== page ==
The North Star Grassman and the Ravens
Recorded at Sound Techniques, Basing Street and Air Studios, May 1971;
Produced by Sandy Denny, Richard Thompson and John Wood;
Engineer: John Wood.
Sandy Denny, vocals, piano, acoustic guitar;
Jerry Donahue, electric guitar;
Richard Thompson, 12-string, electric and acoustic guitar, bass, accordion, vocals;
Trevor Lucas, acoustic guitar, backing vocals;
Buddy Emmons, pedal steel guitar;
Pat Donaldson, Tony Reeves, bass;
Gerry Conway, Roger Powell, drums;
Ian Whiteman, piano, flute organ;
Barry Dransfield, violin, backing vocals;
Royston Wood, Robin Dransfield, backing vocals;
Strings arranged by Harry Robinson
|Side 1||Side 2|
All tracks Sandy Denny except
Track 2 trad.
Track 4 Bob Dylan
Track 8 Charles Robins
Bonus tracks of the 2005 CD reissue:
- Late November
previously released on El Pea
- Walking the Floor Over You
(studio session out-take)
previously released on Who Knows Where the Time Goes
- Losing Game
(studio session out-take)
previously released on The Attic Tracks 1972-1984
- Next Time Around
(alternate version without strings)
previously released on A Boxful of Treasures
Bonus tracks of the 2011 Deluxe Edition reissue:
|CD 1||CD 2|
CD 2 Tracks 1-5: demos, previously released on the
Sandy Denny Box;
CD 2 Tracks 6-7: BBC Radio 1 “Sounds of the Seventies”, host Bob Harris, rec. August 24, 1971, bc. September 6, 1971;
CD 2 Track 8: BBC Radio 1 “Sounds on Sunday”, host Johnny Moran, rec. November 14, 1972, bc. December 3, 1972;
CD 2 Track 9-12: BBC Radio 1 “In Concert”, Paris Theatre, London, host Bob Harris, rec. March 16, 1972, bc. March 25, 1972;
All BBC track were previously releases on The BBC Sessions 1971-73
[from some Matt on the 2011 “deluxe” reissue; found on Amazon]
Am I the only one who's sick of Island milking Sandy's catalog like this?
Chances are, if you're a fan, this will be as much as your *fourth* time buying this album on CD (not to mention any purchases on vinyl, tape, or whatever), all for another handful of bonus tracks:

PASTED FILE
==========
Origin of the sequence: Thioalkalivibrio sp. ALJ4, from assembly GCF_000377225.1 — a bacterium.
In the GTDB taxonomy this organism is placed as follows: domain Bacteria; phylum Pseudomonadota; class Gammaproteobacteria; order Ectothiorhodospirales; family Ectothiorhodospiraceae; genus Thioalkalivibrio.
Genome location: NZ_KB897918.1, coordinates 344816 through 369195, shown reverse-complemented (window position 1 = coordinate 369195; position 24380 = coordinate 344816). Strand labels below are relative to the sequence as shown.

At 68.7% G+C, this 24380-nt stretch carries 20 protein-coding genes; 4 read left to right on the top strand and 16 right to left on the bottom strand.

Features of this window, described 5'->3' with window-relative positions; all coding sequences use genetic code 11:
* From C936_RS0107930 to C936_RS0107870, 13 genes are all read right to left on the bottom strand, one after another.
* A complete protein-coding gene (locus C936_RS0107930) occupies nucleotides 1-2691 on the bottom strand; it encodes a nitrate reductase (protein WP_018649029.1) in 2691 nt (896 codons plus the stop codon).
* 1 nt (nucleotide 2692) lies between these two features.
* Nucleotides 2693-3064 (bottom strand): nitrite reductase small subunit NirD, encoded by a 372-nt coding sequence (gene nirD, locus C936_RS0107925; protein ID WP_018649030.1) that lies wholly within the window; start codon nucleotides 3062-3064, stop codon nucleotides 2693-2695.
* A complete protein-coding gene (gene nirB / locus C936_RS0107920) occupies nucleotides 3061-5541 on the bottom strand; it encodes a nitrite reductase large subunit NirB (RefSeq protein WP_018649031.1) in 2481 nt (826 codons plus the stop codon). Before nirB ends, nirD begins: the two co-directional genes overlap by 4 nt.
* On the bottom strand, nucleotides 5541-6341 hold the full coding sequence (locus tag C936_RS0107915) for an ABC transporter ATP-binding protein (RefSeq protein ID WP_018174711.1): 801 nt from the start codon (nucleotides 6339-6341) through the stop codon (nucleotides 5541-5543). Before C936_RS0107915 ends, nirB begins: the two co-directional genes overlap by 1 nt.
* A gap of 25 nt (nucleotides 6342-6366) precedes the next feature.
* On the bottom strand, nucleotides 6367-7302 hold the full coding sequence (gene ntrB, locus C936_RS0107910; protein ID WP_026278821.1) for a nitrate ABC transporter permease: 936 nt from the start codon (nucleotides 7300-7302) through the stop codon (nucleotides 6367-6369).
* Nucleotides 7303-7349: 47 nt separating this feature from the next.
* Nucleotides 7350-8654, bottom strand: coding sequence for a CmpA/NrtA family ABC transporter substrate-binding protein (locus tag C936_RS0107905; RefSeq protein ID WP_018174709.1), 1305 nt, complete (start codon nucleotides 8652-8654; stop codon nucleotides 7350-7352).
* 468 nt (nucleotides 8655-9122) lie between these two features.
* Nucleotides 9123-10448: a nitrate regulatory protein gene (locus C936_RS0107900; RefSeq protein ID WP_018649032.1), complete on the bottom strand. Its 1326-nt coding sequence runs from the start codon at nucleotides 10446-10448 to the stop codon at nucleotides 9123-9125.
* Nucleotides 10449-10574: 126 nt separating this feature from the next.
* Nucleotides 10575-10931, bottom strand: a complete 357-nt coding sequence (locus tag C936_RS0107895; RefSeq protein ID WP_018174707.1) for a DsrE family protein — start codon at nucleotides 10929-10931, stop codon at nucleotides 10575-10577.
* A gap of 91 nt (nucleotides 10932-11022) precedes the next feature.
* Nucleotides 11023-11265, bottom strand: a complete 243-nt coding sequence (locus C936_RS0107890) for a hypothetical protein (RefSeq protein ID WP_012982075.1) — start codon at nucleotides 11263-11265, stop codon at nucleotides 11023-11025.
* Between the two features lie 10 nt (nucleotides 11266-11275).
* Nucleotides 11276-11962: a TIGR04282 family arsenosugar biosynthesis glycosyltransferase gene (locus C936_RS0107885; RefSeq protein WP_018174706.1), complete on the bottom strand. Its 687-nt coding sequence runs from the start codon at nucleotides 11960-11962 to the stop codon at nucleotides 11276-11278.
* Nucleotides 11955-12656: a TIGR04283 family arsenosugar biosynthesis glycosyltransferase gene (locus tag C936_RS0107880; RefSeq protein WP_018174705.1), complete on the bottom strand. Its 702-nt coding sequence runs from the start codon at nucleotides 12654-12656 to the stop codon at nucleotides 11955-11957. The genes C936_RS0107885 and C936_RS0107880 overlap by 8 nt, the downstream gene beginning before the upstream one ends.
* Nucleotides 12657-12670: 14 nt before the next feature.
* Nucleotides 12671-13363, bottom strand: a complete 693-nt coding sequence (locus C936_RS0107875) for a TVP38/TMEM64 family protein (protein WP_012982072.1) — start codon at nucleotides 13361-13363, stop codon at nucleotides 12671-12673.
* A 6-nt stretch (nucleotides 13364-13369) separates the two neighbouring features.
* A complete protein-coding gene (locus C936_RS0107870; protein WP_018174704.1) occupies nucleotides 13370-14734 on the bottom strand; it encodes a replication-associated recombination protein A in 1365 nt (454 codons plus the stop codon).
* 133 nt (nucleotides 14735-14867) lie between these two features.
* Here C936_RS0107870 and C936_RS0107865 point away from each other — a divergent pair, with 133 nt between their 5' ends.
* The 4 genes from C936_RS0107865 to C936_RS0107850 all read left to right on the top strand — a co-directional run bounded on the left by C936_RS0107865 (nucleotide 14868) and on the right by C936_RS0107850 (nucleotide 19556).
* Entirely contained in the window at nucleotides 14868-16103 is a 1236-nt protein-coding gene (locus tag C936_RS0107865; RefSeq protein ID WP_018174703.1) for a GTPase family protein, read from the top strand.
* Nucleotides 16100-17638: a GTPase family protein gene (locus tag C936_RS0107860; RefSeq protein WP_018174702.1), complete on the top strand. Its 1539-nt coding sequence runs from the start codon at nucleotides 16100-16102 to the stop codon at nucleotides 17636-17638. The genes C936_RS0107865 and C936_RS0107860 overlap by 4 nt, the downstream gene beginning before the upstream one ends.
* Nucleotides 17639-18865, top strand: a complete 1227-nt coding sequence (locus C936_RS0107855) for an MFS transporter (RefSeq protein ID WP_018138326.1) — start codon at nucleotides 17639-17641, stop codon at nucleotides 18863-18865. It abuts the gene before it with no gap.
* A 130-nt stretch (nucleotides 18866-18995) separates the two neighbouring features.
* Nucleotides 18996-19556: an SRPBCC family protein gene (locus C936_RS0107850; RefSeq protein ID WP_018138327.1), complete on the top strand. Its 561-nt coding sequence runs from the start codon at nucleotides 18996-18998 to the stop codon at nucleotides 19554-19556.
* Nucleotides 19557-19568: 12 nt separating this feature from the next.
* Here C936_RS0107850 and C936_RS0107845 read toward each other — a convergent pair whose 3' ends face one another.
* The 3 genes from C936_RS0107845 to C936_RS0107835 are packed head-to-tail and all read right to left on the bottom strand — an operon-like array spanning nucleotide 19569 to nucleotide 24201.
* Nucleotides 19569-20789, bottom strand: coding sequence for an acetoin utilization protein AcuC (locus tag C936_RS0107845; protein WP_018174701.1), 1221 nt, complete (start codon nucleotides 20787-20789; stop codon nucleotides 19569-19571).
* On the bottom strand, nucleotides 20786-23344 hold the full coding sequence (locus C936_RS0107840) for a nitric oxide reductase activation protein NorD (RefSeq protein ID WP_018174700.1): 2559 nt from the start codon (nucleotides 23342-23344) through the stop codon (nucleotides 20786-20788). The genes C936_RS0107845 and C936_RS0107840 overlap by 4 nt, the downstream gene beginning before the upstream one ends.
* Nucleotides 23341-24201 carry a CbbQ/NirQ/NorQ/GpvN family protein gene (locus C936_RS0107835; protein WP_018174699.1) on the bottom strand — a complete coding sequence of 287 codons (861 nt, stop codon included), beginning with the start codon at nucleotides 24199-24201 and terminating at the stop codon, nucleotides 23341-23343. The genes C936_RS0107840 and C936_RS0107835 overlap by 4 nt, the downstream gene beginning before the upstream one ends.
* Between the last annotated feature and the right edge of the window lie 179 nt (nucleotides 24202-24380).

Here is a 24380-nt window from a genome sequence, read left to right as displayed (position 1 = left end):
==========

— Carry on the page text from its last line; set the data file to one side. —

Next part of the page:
First, there was the initial CD release—admittedly, this one was a little flat sounding, and needed a redo. Fair enough.
So then there was the 2005 remaster, which improved the sound greatly and added a few bonus tracks. It was, arguably, worth the upgrade.
Then, last year, there was the giant box set. Lots of unreleased material, yes, but in order to get all of that unreleased material, you had to buy not only all of Sandy's solo albums again, but also butchered versions of her albums with Fairport Convention, Fotheringay, and The Strawbs (I'm sure that Sandy never intended for us to listen to only her tracks in isolation like that without the contributions from the other band members). The problem with this, of course, being that chances are if you were interested enough to drop that much cash on a box set, you had more than likely already purchased all of that material on CD (most of it twice or more). I know that for me, 11 of the 19 discs were made up mostly of material that I already had. That in itself was utterly ridiculous, if you ask me—I skipped it, because as much as I wanted the new material, I didn't feel like I could support that.
But now, we come to this “deluxe” reissue, which is in a way even worse. I don't have it yet (and I'm having a great internal debate over whether to support it or not), but looking at the track listing posted here on Amazon… It's lacking all of the bonus tracks from the 2005 reissue, so I can't simply replace that disc on my shelf with it. Several of the bonus tracks that come with it are on the box set, but there are a number of tracks associated with this album on the box set which are not included here, meaning that someone who missed the box set because it was so limited or skipped it because of cost or other issues still isn't getting everything (and, of course, that someone who did buy the box is buying the material that is on here again less than a year later). Most of the rest of the bonus tracks are already on the Live at the BBC box. For those who own all of those, though (can't forget them), there's exactly one track on here that isn't on any of those other releases. Feeling completist, anyone?
So what is the point to this release, if not simply another cash grab on Island's part? If this does well, can we expect to pay a premium for “deluxe” editions of the other albums with a small smattering of new bonus tracks as well? When are we, as fans, going to stand up to Island and say enough is enough, already?
Don't get me wrong—like any fan of Sandy's unfortunately limited catalog, I want any new material that I can get. But I don't want it like this. I'd be happy to purchase a collection of entirely “new” material (even just the demos, live versions, etc. that make up the bonus tracks on these releases) without a doubt, but I don't want to keep buying the same albums over and over again.
Quit being greedy, Island.